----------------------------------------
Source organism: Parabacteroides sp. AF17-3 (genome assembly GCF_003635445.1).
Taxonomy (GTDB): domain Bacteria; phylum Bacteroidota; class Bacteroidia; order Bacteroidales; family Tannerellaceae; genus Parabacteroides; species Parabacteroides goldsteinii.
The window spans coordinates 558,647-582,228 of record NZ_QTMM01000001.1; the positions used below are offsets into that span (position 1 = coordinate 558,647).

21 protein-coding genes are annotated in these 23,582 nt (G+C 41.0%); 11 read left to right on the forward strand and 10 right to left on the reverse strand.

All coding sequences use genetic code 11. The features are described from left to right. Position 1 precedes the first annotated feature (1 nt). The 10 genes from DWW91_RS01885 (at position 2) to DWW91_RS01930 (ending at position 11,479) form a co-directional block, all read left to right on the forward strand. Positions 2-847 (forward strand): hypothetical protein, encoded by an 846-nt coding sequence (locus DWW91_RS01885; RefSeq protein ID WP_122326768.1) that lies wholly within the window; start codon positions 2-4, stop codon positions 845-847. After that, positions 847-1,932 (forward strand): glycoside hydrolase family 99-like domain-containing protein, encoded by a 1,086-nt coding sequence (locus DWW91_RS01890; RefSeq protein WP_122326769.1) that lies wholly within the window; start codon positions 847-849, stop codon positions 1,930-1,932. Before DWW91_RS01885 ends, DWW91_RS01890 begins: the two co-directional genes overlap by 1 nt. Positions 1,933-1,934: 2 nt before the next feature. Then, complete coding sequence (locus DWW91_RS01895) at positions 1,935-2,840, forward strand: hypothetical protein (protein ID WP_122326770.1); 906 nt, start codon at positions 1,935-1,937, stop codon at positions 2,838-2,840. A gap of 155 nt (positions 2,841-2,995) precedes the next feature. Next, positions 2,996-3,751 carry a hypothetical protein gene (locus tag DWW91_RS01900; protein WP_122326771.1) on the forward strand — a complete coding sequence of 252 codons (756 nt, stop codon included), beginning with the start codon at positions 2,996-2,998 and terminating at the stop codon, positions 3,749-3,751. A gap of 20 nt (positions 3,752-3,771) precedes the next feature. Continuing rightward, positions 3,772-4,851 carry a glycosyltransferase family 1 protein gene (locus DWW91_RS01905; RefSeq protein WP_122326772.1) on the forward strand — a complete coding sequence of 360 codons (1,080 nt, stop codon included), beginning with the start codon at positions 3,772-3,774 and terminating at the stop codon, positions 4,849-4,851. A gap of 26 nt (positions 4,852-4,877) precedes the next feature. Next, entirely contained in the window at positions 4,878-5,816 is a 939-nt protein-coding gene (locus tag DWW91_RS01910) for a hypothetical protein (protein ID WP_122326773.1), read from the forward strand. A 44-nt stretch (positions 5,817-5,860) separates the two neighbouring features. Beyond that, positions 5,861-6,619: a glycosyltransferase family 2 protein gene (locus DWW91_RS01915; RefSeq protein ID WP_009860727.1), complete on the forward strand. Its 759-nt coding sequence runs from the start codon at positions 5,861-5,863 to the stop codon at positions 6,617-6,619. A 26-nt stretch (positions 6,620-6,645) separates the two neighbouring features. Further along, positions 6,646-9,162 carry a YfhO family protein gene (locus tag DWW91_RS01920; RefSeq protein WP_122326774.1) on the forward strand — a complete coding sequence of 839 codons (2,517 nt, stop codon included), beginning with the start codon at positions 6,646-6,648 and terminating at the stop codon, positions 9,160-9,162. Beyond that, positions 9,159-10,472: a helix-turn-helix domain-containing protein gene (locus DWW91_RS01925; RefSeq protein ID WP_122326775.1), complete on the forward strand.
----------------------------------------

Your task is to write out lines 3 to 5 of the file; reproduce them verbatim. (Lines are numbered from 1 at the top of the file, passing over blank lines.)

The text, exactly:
The window spans coordinates 558,647-582,228 of record NZ_QTMM01000001.1; the positions used below are offsets into that span (position 1 = coordinate 558,647).

21 protein-coding genes are annotated in these 23,582 nt (G+C 41.0%); 11 read left to right on the forward strand and 10 right to left on the reverse strand.

All coding sequences use genetic code 11. The features are described from left to right. Position 1 precedes the first annotated feature (1 nt). The 10 genes from DWW91_RS01885 (at position 2) to DWW91_RS01930 (ending at position 11,479) form a co-directional block, all read left to right on the forward strand. Positions 2-847 (forward strand): hypothetical protein, encoded by an 846-nt coding sequence (locus DWW91_RS01885; RefSeq protein ID WP_122326768.1) that lies wholly within the window; start codon positions 2-4, stop codon positions 845-847. After that, positions 847-1,932 (forward strand): glycoside hydrolase family 99-like domain-containing protein, encoded by a 1,086-nt coding sequence (locus DWW91_RS01890; RefSeq protein WP_122326769.1) that lies wholly within the window; start codon positions 847-849, stop codon positions 1,930-1,932. Before DWW91_RS01885 ends, DWW91_RS01890 begins: the two co-directional genes overlap by 1 nt. Positions 1,933-1,934: 2 nt before the next feature. Then, complete coding sequence (locus DWW91_RS01895) at positions 1,935-2,840, forward strand: hypothetical protein (protein ID WP_122326770.1); 906 nt, start codon at positions 1,935-1,937, stop codon at positions 2,838-2,840. A gap of 155 nt (positions 2,841-2,995) precedes the next feature. Next, positions 2,996-3,751 carry a hypothetical protein gene (locus tag DWW91_RS01900; protein WP_122326771.1) on the forward strand — a complete coding sequence of 252 codons (756 nt, stop codon included), beginning with the start codon at positions 2,996-2,998 and terminating at the stop codon, positions 3,749-3,751. A gap of 20 nt (positions 3,752-3,771) precedes the next feature. Continuing rightward, positions 3,772-4,851 carry a glycosyltransferase family 1 protein gene (locus DWW91_RS01905; RefSeq protein WP_122326772.1) on the forward strand — a complete coding sequence of 360 codons (1,080 nt, stop codon included), beginning with the start codon at positions 3,772-3,774 and terminating at the stop codon, positions 4,849-4,851. A gap of 26 nt (positions 4,852-4,877) precedes the next feature. Next, entirely contained in the window at positions 4,878-5,816 is a 939-nt protein-coding gene (locus tag DWW91_RS01910) for a hypothetical protein (protein ID WP_122326773.1), read from the forward strand. A 44-nt stretch (positions 5,817-5,860) separates the two neighbouring features. Beyond that, positions 5,861-6,619: a glycosyltransferase family 2 protein gene (locus DWW91_RS01915; RefSeq protein ID WP_009860727.1), complete on the forward strand. Its 759-nt coding sequence runs from the start codon at positions 5,861-5,863 to the stop codon at positions 6,617-6,619. A 26-nt stretch (positions 6,620-6,645) separates the two neighbouring features. Further along, positions 6,646-9,162 carry a YfhO family protein gene (locus tag DWW91_RS01920; RefSeq protein WP_122326774.1) on the forward strand — a complete coding sequence of 839 codons (2,517 nt, stop codon included), beginning with the start codon at positions 6,646-6,648 and terminating at the stop codon, positions 9,160-9,162. Beyond that, positions 9,159-10,472: a helix-turn-helix domain-containing protein gene (locus DWW91_RS01925; RefSeq protein ID WP_122326775.1), complete on the forward strand.